My friends, the world will reject us when we live holy lives in gratitude to a redeeming God. Our hearts will be broken by the  rejection of our spouses and children and those we love. But remember the words of Simeon – there will be those who will rise because of Jesus just as there will be those who will fall. That was obviously Mary’s focus. That is to be our focus as well. Our defense against the sword of the world piercing our hearts with rejection and tragedy is the Sword of the Word of Truth that gives us an eternal perspective. Then we can say with Mary, “Do whatever He tells you.”

Pastor John


LifeLink Devotions

Monday, December 27, 2021

For many people, like my wife, the thrill of Christmas continues this because the After Christmas Sales have begun. Stores have opened early in an attempt to close out all of their seasonal merchandise. People are getting up early to head to the stores and get a head start on what they will need for next Christmas. They will find their treasures at greatly reduced prices and store them up in their closets and basements so when the time comes for the next holiday they will be prepared. Just knowing what they bought and how great a bargain they got will sustain them through the shopping lulls caused by regular prices in the days ahead.

For me, the lull of being regular has already started. I awoke early this morning thinking “Now what?” Now that Christmas has come and gone for another year, it’s time to get back to normal. But routine sounds so boring. What treasures do I have to sustain me through the long winter months still ahead?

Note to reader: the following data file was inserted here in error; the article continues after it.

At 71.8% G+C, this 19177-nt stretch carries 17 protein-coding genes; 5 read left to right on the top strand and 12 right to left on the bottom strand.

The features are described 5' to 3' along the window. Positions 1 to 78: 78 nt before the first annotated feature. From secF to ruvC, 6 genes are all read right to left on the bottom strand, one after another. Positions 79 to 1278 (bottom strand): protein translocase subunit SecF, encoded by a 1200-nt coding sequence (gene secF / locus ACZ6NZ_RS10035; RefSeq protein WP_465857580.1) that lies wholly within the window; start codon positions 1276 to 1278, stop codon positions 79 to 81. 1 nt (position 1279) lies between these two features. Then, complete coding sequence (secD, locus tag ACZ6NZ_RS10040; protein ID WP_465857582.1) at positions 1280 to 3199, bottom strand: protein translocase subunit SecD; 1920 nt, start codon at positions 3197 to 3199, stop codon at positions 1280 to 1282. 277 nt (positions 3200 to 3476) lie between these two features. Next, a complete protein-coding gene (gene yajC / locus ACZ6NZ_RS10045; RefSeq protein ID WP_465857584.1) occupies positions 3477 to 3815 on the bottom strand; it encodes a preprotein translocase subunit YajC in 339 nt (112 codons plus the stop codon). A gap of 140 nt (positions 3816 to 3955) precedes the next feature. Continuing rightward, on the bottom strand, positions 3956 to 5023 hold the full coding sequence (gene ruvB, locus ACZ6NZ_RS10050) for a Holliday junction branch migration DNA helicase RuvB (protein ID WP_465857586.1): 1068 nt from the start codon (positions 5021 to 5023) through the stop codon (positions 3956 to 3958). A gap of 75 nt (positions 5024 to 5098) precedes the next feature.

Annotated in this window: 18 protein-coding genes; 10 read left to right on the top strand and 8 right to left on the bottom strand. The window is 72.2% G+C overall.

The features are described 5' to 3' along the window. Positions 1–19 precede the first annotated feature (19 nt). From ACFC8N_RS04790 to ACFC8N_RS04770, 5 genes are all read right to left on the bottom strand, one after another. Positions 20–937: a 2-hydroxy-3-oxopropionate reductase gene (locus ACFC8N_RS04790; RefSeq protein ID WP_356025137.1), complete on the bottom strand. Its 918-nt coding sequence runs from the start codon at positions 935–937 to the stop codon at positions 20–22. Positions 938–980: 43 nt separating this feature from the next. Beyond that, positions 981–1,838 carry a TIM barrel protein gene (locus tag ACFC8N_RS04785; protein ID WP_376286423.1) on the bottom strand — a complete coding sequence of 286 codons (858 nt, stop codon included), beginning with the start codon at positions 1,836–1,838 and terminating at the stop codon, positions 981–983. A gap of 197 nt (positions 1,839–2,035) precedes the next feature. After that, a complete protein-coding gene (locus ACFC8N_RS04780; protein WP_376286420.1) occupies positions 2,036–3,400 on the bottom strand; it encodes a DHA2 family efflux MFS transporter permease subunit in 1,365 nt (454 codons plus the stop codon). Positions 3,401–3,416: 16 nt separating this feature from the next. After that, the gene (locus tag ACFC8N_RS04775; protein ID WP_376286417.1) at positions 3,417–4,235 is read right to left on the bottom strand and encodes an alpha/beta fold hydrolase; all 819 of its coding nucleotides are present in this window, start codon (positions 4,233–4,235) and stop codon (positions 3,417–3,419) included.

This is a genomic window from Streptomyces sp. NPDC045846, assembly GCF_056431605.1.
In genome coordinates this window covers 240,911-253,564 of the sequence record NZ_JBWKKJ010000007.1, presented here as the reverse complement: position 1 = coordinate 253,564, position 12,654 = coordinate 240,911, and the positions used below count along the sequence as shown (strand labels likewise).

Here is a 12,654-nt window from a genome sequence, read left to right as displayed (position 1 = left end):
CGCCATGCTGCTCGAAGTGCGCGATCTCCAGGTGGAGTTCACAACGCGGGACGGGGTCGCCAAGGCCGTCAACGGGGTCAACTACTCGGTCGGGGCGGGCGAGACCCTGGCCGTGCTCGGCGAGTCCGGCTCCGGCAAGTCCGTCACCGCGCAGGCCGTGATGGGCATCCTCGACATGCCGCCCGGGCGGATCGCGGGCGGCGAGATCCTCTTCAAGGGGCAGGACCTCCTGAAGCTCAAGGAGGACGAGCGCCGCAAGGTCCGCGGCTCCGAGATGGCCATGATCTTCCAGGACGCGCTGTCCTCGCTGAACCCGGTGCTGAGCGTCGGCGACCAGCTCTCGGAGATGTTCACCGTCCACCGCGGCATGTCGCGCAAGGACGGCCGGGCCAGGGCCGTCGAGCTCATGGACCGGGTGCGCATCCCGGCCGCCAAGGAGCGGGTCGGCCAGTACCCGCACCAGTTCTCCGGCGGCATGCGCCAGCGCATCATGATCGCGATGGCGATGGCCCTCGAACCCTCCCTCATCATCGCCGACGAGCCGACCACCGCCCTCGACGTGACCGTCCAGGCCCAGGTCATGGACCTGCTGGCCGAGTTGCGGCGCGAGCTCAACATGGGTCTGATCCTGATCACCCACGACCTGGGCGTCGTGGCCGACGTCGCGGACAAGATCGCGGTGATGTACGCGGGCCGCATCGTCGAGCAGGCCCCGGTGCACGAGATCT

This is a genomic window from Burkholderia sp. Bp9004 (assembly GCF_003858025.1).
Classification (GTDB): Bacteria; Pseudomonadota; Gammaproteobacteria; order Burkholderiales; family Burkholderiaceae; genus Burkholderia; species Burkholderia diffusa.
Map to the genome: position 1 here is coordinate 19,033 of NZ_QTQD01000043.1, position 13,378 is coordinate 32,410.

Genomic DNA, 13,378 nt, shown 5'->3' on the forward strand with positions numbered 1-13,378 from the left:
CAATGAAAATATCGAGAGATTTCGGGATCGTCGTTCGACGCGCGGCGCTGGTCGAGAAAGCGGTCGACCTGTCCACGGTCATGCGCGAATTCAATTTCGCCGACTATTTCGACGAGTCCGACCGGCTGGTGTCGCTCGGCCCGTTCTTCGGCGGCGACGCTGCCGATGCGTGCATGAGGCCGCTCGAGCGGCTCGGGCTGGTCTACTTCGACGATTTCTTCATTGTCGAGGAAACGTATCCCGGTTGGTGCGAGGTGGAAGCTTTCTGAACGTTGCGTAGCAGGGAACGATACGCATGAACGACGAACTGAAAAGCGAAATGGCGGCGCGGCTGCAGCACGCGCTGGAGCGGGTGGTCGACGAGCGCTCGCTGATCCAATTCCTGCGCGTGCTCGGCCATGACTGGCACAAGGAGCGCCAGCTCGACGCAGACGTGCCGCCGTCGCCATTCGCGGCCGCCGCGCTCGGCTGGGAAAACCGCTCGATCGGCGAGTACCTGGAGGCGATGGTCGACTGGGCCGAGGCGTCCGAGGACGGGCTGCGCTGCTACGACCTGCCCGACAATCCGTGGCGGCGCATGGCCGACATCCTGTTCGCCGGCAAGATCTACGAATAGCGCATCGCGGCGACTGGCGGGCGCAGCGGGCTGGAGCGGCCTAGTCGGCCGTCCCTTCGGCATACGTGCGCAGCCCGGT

Then I thought of Mary, the mother of Jesus. Her Baby has been born, the trip home has been completed, and routine has been established. People have stopped coming over to visit and to see the Baby. Relatives are finally settled down and are acting like they accept this “miraculous” birth. Joseph is back in his carpentry shop, and Mary struggles to fight off the depressing prospect of life in the regular lane.

But she is prepared to fight that battle, and how she fights it is a lesson for all of us. You see, she went After Christmas Shopping also; only she did it in her heart.

Luke 2:19 But Mary treasured up all these things and pondered them in her heart. 

She found lots of treasures, filling the shopping cart of her heart with eternally enduring truths and memories. There were treasures like Gabriel’s announcement to her that she was highly favored by God; his explanation of the power of the Holy Spirit that would come upon her; the visit with Elizabeth and the sharing of a miraculous birth experience with her; the statement of the angel that “nothing is impossible with God;” the description by the shepherds of the glory of God in the sky and the announcement of good news for all the people; and the first time she held the Son of God in her arms and experienced the fullness of God’s grace and truth. Mary filled her heart with all of these things and more, and they were able to sustain her for the next 12 years of regular life until another “holiday” occurred. Jesus was teaching in the temple, and once again Mary found some more treasures to store up in the closet of her heart.

She would need all of these treasures because life would be regular for thirty years. But when life stopped being routine when Jesus was presented by His heavenly Father to the world as the people’s Savior, she was ready. She was ready because she had done more than just put the treasures in a closet: she put them in a prominent place in the house of her heart where she could look at them every day and be reminded that life with Jesus is not regular. She was sustained because she had polished the art of meditation on God’s truth. The truths she experienced and treasured became her weapons with which she fought the battle of routine.